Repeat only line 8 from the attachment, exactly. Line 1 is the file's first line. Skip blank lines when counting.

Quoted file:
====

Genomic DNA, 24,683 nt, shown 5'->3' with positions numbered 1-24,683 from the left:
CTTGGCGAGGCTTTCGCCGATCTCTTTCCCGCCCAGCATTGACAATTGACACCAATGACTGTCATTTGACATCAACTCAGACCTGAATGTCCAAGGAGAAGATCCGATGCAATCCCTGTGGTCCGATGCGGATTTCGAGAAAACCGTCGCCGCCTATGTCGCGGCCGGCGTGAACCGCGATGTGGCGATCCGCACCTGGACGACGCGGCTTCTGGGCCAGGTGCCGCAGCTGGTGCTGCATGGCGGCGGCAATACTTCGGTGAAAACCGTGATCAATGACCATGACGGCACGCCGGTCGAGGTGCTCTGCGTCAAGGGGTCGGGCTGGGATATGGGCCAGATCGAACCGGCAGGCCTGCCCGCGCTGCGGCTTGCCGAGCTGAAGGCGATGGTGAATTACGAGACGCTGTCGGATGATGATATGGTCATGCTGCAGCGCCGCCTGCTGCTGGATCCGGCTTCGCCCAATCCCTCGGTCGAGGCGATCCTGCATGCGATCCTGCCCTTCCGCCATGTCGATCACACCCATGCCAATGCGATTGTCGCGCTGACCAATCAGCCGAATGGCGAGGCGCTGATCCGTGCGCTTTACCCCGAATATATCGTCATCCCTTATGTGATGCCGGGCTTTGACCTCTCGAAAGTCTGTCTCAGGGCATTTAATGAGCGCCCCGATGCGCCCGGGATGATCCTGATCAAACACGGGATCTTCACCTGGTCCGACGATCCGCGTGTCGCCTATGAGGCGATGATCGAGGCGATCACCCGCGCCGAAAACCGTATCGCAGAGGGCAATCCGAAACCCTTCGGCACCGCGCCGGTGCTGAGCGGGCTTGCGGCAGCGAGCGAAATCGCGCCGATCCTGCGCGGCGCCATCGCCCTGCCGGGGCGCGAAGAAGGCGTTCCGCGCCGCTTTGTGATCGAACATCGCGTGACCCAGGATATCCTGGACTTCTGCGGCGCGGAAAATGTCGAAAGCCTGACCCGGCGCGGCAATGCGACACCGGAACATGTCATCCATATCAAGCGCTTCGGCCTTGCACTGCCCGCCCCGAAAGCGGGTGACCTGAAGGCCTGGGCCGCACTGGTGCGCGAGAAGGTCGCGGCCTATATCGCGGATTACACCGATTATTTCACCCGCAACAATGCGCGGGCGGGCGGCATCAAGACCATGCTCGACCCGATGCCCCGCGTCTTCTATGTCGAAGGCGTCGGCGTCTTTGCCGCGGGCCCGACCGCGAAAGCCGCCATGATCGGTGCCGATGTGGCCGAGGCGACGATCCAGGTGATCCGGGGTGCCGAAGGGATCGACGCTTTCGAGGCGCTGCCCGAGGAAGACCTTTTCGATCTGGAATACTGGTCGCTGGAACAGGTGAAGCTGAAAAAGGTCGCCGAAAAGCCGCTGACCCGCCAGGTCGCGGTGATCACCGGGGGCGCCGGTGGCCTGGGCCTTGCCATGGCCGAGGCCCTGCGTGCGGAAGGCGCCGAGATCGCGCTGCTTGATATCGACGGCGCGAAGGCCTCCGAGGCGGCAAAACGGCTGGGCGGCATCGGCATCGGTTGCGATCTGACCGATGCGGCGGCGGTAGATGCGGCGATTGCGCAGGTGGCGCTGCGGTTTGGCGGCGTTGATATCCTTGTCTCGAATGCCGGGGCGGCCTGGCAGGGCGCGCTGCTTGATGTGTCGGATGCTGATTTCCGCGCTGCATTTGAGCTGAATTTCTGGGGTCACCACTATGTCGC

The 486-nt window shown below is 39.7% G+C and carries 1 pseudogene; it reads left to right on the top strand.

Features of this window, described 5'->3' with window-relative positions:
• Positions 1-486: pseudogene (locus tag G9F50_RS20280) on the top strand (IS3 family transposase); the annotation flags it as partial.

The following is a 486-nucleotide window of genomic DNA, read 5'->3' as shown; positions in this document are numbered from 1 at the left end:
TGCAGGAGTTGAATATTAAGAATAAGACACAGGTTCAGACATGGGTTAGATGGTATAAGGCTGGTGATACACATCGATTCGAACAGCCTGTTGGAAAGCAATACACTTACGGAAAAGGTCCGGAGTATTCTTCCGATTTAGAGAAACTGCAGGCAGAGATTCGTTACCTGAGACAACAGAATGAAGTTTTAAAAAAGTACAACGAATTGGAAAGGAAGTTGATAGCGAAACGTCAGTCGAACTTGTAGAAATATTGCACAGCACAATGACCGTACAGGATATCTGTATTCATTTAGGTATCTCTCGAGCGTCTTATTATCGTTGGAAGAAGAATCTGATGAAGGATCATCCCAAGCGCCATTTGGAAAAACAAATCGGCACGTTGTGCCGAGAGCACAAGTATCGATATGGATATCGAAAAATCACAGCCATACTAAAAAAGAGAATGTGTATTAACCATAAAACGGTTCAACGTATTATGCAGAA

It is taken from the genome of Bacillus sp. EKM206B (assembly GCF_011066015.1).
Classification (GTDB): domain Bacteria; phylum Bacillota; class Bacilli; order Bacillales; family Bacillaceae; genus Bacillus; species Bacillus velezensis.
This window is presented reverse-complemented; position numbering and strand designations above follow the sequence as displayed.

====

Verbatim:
It is taken from the genome of Bacillus sp. EKM206B (assembly GCF_011066015.1).